There were rumors floating around last week that Verizon would be coming out with competition for T-Mobile, specifically in dealing with rollover data. Much like T-Mobile offers for their Data Stash program, unused data would roll over to the next month and so on. Two other new programs rumored to be offered include a “Safety Mode” program, as well as calling and messaging to Canada and Mexico.
As far as the rate plans are concerned, the increases are rumored to be as follows: the “S” plan will start out at $35 per month providing 2GB of data. That’s a $5 increase from the current plan but also doubles the data from the current 1GB allotment. The “M” plan will be $50 per month giving users 4GB of data, currently $45 per month and 3GB of data. The “L” plan will come in at $70 per month and allow you 8GB of data, whereas it is currently $60 a month with 6GB of data. The “XL” plan is $90 per month with 16GB of data, originally $80 for 12GB. Lastly, the “XXL” plan will supposedly cost $110 per month and give you 24GB of data, and that original plan was $100 for 18GB of data. As you can tell, there’s a $5 to $10 increase in the plans, but a small to medium boost in the data department.
Now back to that “Safety Mode” and calling/texting to Canada and Mexico. The “Safety Mode” feature will remove overages, but will reduce data speeds once reaching their data allotment. The catch is that you will need to be either on the XL or XXL plan for this feature. If you’re on the S, M, or L plan, it will cost $5 per month if you go over your data. As for calling and texting to Canada and Mexico, those on the XL and XXL plan can also take advantage of these features. It will include free calling and texting, but only when you’re in the US.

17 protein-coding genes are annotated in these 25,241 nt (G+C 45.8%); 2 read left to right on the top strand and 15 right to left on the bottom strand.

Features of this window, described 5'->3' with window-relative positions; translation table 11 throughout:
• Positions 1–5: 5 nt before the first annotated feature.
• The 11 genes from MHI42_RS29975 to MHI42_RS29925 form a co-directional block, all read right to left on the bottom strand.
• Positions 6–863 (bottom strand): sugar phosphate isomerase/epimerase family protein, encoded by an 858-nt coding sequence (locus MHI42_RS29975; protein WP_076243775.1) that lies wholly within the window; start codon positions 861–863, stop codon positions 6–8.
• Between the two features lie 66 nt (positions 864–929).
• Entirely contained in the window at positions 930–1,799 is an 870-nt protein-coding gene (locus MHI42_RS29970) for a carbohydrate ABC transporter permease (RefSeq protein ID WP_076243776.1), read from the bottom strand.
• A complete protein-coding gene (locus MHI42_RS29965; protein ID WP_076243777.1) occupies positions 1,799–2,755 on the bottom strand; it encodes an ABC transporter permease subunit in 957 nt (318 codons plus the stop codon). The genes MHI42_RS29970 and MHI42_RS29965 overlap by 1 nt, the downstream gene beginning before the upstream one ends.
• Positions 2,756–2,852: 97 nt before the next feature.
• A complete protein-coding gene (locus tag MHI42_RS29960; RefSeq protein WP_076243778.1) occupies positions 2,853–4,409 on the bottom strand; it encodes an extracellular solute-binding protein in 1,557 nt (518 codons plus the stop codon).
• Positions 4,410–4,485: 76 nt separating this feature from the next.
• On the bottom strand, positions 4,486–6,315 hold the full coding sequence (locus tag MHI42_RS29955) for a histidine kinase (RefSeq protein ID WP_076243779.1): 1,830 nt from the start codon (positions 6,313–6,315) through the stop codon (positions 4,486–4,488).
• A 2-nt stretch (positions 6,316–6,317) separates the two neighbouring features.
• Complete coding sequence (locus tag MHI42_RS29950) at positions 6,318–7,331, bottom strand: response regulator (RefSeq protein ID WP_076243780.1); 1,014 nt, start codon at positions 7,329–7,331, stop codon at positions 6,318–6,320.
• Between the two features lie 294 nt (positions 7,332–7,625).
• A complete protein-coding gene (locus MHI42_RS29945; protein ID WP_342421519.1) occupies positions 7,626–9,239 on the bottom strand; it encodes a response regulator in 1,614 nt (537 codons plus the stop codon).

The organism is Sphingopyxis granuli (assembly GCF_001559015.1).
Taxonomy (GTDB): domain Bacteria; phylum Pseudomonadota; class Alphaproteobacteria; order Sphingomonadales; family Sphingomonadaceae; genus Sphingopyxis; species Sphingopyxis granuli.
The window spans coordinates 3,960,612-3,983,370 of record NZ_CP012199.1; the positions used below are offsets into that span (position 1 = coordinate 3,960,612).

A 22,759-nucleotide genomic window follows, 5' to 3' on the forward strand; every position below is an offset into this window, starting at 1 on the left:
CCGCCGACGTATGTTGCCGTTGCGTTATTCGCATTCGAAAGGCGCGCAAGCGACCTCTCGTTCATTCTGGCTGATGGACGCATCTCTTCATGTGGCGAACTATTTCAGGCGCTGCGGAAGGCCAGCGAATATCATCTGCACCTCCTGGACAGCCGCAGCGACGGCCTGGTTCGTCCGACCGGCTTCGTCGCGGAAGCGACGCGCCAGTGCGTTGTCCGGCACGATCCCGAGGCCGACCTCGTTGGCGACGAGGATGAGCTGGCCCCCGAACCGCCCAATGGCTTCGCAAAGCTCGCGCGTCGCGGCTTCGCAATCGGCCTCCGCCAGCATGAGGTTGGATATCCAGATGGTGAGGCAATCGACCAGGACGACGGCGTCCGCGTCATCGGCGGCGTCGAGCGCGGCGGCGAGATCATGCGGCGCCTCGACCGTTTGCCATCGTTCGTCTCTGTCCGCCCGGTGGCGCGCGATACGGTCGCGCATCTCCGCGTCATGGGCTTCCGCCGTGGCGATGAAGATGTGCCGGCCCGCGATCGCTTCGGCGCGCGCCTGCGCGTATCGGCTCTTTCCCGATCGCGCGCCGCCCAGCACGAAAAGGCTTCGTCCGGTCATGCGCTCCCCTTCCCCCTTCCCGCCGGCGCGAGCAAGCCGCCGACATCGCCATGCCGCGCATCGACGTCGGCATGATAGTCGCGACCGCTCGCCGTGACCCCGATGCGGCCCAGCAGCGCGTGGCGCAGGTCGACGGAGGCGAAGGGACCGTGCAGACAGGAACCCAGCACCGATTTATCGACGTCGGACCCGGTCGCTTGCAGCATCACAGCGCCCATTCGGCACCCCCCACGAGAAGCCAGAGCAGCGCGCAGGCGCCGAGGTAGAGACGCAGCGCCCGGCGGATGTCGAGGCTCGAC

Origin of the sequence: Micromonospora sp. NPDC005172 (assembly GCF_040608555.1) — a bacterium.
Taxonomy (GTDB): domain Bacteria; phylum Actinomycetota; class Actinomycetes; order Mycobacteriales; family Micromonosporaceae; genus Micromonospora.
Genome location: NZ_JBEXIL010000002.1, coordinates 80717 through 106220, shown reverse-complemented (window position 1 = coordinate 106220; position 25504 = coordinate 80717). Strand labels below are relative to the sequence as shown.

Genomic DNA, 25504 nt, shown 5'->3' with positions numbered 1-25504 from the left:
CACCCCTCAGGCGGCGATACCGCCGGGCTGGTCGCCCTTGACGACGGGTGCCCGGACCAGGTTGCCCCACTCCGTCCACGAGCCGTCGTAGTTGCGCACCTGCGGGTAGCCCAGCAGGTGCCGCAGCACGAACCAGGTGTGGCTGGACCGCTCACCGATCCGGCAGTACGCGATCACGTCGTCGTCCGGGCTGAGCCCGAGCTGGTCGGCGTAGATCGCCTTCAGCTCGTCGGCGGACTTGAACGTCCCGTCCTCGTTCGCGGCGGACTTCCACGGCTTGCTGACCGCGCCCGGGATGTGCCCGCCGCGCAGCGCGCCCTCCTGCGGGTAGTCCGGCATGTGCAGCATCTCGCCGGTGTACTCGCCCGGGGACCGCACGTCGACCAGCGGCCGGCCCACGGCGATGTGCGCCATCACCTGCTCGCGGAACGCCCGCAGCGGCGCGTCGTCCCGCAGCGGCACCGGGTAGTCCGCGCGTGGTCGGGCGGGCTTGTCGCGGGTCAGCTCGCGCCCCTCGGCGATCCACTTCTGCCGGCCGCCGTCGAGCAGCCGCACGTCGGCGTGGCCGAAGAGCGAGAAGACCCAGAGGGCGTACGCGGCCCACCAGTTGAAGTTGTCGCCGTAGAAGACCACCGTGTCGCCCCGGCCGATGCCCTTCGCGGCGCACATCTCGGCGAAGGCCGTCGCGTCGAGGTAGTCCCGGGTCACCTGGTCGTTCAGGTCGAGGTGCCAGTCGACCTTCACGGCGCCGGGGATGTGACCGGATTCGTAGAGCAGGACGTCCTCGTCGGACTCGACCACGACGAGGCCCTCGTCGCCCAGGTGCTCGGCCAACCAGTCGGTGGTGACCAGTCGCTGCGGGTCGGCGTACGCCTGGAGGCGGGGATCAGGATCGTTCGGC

What are your thoughts about Verizon raising their plan pricing, but giving you more data, roll over data, and calling/texting to Canada and Mexico? If you’re on Verizon currently, are you willing to pay a little more cash for a little more data and features? Let us know by leaving your comments down below, or on Google+, Facebook, or Twitter.Source: Engadget